Ever found it difficult cutting angles on a table saw?
You’re not alone.
Transforming your boring regular wood to something sleek isn’t a piece of cake – for those new to the game.
I once belonged in that category – those dazzled by the precision of the guy cutting angles on a table saw.
It’s pleasing to watch but unnerving to participate in.
Cutting angles wasn’t always my thing. In fact, I earned a scar in the process.
But that’s history, and to ensure you don’t make the same mistakes I made, this piece was put together to assist you.
So, let’s get you started quickly!
What You Need for this task?
- Table saw
- Miter gauge
- 45-degree drafting triangle
- Ear muffs
- Protective goggles
Cutting angles on a table saw requires knowledge of some rudimentary maths especially when it concerns going above the angle 45.
Also, you will need a clamp to support the wood while carrying out the task.
There are two ways to cut an angle on a table saw:
- By adjusting the angle of the blade
- Angling the wood piece using the miter gauge
The second method is considered safer due to the added support of the miter gauge.
Many woodwork professionals prefer the first method for different reasons.
But for a newbie, the 2nd method should be considered.
How to Cut Angles - Step by Step Instructions
To help you understand the ‘how’ of cutting angles on a table saw, here are step by step instructions to guide you accordingly.
Remember that you’d still need to consider the angle of the cut.
- Step 1: Choose your angle
While the miter gauge has angles from 45° to 90°, you will still have to depend on the 45° drafting triangle since the former isn’t exactly accurate – the angles are sloppy.
By combining the drafting triangle and the miter gauge, the angle is locked in and the wood is positioned ready for the action of the saw.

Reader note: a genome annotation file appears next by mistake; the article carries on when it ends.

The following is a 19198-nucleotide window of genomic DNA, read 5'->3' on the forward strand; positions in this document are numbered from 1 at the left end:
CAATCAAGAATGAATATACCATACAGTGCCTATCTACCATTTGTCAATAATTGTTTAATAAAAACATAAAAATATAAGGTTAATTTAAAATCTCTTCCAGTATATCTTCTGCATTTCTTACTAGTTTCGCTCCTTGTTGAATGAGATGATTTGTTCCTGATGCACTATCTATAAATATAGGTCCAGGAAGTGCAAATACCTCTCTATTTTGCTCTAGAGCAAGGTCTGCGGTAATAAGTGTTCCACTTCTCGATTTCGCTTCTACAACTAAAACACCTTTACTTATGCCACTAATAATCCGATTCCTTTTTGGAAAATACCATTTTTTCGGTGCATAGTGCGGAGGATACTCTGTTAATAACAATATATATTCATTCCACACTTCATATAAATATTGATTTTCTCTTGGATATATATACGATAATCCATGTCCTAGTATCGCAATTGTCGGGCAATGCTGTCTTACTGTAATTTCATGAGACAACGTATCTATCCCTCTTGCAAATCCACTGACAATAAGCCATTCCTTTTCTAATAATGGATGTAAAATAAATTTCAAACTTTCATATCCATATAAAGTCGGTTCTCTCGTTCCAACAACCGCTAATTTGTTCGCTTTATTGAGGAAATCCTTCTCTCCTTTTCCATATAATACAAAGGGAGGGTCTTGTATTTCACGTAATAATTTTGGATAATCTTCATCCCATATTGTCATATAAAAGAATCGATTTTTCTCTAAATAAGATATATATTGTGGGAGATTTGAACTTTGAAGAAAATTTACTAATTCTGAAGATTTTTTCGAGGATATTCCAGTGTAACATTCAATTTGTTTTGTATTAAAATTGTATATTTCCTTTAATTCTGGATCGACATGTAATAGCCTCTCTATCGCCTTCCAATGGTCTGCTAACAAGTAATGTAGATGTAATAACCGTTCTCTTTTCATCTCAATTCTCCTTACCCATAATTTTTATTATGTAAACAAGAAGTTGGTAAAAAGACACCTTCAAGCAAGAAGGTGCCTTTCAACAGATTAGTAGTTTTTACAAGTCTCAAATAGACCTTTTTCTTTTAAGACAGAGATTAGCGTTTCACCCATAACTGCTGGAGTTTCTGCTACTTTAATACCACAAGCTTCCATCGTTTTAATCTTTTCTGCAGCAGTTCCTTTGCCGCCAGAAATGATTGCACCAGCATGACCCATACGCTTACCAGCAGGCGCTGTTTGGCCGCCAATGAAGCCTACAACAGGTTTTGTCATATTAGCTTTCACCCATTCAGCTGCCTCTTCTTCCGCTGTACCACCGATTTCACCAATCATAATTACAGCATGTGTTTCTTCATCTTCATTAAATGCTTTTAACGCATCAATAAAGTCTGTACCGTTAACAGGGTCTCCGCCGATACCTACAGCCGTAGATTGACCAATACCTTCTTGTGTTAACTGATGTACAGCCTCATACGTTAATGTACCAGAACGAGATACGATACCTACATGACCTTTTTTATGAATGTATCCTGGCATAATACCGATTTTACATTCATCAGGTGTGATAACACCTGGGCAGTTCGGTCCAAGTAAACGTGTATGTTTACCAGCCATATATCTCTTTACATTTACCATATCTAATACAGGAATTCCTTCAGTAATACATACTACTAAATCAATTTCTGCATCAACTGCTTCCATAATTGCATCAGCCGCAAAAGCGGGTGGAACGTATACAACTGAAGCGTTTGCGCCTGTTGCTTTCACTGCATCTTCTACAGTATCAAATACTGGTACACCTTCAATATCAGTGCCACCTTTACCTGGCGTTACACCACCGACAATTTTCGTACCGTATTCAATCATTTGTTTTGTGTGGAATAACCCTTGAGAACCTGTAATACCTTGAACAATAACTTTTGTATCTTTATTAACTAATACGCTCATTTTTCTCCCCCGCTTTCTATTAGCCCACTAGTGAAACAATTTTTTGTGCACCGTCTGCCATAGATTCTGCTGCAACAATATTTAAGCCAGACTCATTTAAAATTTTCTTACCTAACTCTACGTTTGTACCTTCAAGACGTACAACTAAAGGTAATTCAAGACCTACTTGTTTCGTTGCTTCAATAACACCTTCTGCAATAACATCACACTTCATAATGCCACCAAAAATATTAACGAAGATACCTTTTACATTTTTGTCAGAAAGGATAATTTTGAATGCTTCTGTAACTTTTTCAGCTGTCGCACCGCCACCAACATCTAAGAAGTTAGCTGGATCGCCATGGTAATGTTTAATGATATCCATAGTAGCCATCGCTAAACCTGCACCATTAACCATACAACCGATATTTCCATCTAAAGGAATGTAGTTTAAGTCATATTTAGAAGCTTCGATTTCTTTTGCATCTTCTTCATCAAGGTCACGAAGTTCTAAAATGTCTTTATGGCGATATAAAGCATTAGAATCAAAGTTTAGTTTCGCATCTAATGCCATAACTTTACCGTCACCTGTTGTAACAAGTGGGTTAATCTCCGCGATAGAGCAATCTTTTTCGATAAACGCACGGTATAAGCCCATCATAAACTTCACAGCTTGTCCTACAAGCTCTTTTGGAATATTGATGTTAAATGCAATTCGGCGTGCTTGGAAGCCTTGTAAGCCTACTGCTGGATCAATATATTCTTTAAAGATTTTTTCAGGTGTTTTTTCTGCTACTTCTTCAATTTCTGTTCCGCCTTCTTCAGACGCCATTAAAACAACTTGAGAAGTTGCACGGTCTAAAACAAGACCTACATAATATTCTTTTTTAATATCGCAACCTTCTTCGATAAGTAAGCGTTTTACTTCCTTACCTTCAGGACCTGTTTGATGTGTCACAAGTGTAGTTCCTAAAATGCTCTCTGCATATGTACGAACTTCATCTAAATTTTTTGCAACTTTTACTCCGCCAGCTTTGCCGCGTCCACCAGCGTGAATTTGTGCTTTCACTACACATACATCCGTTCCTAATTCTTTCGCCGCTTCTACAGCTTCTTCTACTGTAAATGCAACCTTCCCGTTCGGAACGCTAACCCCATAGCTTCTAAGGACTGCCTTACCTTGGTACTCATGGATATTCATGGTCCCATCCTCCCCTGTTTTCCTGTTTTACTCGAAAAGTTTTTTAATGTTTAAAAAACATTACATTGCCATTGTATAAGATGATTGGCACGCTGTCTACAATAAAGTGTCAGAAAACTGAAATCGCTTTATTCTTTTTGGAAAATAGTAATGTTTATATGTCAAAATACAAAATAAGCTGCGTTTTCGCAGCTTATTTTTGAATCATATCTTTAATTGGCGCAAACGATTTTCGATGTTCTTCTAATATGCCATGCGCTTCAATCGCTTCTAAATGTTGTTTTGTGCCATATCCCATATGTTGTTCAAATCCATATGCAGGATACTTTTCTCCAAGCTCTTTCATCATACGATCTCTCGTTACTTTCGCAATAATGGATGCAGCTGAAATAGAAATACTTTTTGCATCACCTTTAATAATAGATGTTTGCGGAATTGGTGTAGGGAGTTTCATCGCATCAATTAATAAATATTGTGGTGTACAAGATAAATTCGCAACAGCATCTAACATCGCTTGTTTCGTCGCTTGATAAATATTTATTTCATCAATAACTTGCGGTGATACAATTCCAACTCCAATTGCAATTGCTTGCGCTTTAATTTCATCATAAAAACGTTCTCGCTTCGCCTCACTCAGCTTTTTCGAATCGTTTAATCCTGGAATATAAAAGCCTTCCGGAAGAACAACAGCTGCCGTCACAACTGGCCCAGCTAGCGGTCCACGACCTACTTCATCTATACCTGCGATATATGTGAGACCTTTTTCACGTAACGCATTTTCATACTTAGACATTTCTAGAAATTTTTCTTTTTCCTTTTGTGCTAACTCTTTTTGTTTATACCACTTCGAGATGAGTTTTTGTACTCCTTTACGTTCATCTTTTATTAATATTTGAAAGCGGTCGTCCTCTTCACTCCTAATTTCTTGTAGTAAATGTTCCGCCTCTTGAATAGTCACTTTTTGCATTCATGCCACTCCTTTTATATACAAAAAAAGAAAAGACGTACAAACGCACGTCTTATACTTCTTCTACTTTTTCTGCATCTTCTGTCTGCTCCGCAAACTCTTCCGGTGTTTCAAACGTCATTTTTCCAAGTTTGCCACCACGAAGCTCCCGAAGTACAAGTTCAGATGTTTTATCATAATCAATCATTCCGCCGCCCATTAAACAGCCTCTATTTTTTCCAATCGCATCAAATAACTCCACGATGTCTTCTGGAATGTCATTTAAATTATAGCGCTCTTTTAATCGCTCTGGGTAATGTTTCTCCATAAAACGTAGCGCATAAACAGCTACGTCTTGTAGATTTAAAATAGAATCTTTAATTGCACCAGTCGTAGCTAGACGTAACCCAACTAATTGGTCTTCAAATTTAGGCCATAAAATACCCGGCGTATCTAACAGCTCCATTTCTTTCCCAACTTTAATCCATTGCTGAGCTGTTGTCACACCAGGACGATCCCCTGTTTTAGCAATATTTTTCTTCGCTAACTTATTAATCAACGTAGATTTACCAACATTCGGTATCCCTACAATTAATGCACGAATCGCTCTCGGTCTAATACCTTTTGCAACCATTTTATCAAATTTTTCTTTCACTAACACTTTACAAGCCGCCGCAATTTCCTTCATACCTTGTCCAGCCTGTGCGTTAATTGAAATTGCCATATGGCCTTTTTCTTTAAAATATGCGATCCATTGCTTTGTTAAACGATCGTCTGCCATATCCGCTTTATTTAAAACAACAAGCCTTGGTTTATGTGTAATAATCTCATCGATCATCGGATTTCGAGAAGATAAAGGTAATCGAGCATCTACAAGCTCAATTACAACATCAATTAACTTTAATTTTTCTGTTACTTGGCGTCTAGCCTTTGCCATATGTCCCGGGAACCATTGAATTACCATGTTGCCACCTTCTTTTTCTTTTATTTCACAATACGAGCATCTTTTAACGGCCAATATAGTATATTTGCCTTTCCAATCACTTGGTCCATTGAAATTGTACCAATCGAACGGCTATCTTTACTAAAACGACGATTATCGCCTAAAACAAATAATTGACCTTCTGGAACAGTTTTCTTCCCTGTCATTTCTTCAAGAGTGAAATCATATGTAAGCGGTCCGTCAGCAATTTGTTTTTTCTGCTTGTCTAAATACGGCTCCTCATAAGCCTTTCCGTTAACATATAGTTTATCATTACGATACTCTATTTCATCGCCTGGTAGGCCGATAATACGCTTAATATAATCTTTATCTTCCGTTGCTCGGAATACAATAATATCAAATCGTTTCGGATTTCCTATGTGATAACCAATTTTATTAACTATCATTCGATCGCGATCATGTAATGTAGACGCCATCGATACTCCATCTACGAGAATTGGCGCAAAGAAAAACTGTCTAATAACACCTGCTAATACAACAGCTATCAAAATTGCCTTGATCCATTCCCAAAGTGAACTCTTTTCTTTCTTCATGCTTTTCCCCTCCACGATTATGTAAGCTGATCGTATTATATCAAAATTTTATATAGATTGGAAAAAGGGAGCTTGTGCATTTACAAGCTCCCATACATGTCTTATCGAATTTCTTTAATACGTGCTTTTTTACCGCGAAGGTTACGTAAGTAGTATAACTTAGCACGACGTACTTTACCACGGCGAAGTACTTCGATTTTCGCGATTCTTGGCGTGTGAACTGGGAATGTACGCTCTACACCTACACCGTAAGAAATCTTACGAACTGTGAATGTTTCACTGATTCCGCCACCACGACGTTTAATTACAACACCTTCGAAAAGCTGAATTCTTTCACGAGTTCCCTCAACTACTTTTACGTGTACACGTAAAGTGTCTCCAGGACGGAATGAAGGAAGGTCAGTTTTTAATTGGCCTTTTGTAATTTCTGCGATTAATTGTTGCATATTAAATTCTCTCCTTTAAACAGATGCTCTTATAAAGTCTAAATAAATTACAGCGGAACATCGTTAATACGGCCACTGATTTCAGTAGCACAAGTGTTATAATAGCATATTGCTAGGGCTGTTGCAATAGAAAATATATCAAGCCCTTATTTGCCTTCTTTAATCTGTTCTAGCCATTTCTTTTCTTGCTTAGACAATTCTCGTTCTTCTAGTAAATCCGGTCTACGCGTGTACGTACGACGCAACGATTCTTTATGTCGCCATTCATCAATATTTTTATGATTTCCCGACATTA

- Step 2: Safeguard your senses
Before proceeding to make the cut, don your safety gears – ear muffs and protect goggles.
When cutting angles, wood dust are bound to fly at angles as well, increasing the chances of them getting into your eyes.
Also, loud noise from operating the saw is capable of damaging your hearing.
- Step 3: Support the stock accordingly
To efficiently cut the stock at an angle, you need to support the stock by barricading it with the miter gauge.
For a beginner, the miter gauge might prove inadequate to keep the stock in position.
You will need to clamp it down to avoid unsolicited movements.
- Step 4: Direct the wood correctly
With the saw turned on, push the angled stock in the direction of blade.
You have to be careful and alert while doing this.
If your hands aren’t stable or you can’t deal with the vibration, this method is clearly not for you.
Once the angled cut has been made, turn off the saw.
- Step 1: Adjust the angle of the blade
Depending on your table saw, you can adjust the angle of the blade in the range of 45° in either side of the table – left or right.
Once the angle has been set, you will need to lower the blade down till only about 25% of the blade stays above the level of the table.
- Step 2: Use the fence to barricade the stock
With the miter gauge conspicuously absent in this method, you have to use the fence to barricade the stock.
With older saws, you are limited to keeping the fence on just the right side of the blade.
This puts significant pressure on the stock which could affect efficiency and safety of the process.
If your table saw permits you, place the fence on the left side of the blade so the stock isn’t pressured.
- Step 3: Direct the stock to the rotating blade
Turn on the saw.
With the stock adequately kept in position by the fence, push the stock in the direction of the revolving blade with conviction albeit gently.
It’s important you have your safety gears on to avoid accidents.
We hope you enjoyed the tutorial.
I believe every item mentioned earlier plays a vital part in ensuring the quality of the cut and the safety of the process.
From protecting your senses to getting the angle right, these items are instrumental to the success of a cutting angle routine using the table saw.
If you have any questions or would love to share your thoughts regarding anything related to the art of furniture making, let us know in the comment section below and we will reply as soon as possible.
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